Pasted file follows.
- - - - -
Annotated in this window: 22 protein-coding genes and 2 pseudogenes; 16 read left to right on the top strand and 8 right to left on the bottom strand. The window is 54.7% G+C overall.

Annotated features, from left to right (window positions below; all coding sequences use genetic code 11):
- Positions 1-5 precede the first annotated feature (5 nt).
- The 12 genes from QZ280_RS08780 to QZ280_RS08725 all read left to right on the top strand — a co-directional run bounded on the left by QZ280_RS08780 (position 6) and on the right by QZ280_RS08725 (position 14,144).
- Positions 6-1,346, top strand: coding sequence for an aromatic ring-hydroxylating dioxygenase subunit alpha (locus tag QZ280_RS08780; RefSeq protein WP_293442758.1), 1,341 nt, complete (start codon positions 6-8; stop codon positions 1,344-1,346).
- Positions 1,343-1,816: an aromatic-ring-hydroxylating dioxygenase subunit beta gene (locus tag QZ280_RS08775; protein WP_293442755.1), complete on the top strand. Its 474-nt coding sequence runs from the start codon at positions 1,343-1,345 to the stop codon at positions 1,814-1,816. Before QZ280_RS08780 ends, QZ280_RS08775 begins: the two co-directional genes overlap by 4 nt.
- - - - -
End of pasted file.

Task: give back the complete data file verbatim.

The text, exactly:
Annotated in this window: 22 protein-coding genes and 2 pseudogenes; 16 read left to right on the top strand and 8 right to left on the bottom strand. The window is 54.7% G+C overall.

Annotated features, from left to right (window positions below; all coding sequences use genetic code 11):
- Positions 1-5 precede the first annotated feature (5 nt).
- The 12 genes from QZ280_RS08780 to QZ280_RS08725 all read left to right on the top strand — a co-directional run bounded on the left by QZ280_RS08780 (position 6) and on the right by QZ280_RS08725 (position 14,144).
- Positions 6-1,346, top strand: coding sequence for an aromatic ring-hydroxylating dioxygenase subunit alpha (locus tag QZ280_RS08780; RefSeq protein WP_293442758.1), 1,341 nt, complete (start codon positions 6-8; stop codon positions 1,344-1,346).
- Positions 1,343-1,816: an aromatic-ring-hydroxylating dioxygenase subunit beta gene (locus tag QZ280_RS08775; protein WP_293442755.1), complete on the top strand. Its 474-nt coding sequence runs from the start codon at positions 1,343-1,345 to the stop codon at positions 1,814-1,816. Before QZ280_RS08780 ends, QZ280_RS08775 begins: the two co-directional genes overlap by 4 nt.